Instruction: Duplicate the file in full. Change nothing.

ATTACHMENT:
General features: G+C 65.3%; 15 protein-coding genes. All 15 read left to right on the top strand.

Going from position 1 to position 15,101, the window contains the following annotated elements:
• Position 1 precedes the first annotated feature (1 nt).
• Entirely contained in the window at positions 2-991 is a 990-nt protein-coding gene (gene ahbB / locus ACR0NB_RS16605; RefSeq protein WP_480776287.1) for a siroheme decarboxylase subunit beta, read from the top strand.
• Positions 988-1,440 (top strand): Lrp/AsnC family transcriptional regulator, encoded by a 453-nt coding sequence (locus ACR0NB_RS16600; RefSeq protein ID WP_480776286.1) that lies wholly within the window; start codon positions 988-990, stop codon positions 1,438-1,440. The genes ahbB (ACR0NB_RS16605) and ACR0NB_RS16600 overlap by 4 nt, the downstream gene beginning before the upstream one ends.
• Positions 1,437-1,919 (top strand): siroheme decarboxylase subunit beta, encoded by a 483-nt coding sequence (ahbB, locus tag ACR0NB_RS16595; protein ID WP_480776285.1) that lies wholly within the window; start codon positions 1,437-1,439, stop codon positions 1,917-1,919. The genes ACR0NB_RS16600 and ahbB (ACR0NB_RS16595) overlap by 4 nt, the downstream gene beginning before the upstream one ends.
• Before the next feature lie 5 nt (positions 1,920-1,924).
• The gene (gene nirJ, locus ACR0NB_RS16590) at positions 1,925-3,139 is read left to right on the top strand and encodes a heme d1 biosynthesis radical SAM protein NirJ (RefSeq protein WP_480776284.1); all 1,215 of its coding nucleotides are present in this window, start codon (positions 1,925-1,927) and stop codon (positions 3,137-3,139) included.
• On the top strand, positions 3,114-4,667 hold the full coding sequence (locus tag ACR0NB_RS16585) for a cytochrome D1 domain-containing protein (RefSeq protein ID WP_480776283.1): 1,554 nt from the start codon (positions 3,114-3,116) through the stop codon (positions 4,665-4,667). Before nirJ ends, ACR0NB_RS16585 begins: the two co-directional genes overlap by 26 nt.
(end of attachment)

General features: G+C 65.3%; 15 protein-coding genes. All 15 read left to right on the top strand.

Going from position 1 to position 15,101, the window contains the following annotated elements:
• Position 1 precedes the first annotated feature (1 nt).
• Entirely contained in the window at positions 2-991 is a 990-nt protein-coding gene (gene ahbB / locus ACR0NB_RS16605; RefSeq protein WP_480776287.1) for a siroheme decarboxylase subunit beta, read from the top strand.
• Positions 988-1,440 (top strand): Lrp/AsnC family transcriptional regulator, encoded by a 453-nt coding sequence (locus ACR0NB_RS16600; RefSeq protein ID WP_480776286.1) that lies wholly within the window; start codon positions 988-990, stop codon positions 1,438-1,440. The genes ahbB (ACR0NB_RS16605) and ACR0NB_RS16600 overlap by 4 nt, the downstream gene beginning before the upstream one ends.
• Positions 1,437-1,919 (top strand): siroheme decarboxylase subunit beta, encoded by a 483-nt coding sequence (ahbB, locus tag ACR0NB_RS16595; protein ID WP_480776285.1) that lies wholly within the window; start codon positions 1,437-1,439, stop codon positions 1,917-1,919. The genes ACR0NB_RS16600 and ahbB (ACR0NB_RS16595) overlap by 4 nt, the downstream gene beginning before the upstream one ends.
• Before the next feature lie 5 nt (positions 1,920-1,924).
• The gene (gene nirJ, locus ACR0NB_RS16590) at positions 1,925-3,139 is read left to right on the top strand and encodes a heme d1 biosynthesis radical SAM protein NirJ (RefSeq protein WP_480776284.1); all 1,215 of its coding nucleotides are present in this window, start codon (positions 1,925-1,927) and stop codon (positions 3,137-3,139) included.
• On the top strand, positions 3,114-4,667 hold the full coding sequence (locus tag ACR0NB_RS16585) for a cytochrome D1 domain-containing protein (RefSeq protein ID WP_480776283.1): 1,554 nt from the start codon (positions 3,114-3,116) through the stop codon (positions 4,665-4,667). Before nirJ ends, ACR0NB_RS16585 begins: the two co-directional genes overlap by 26 nt.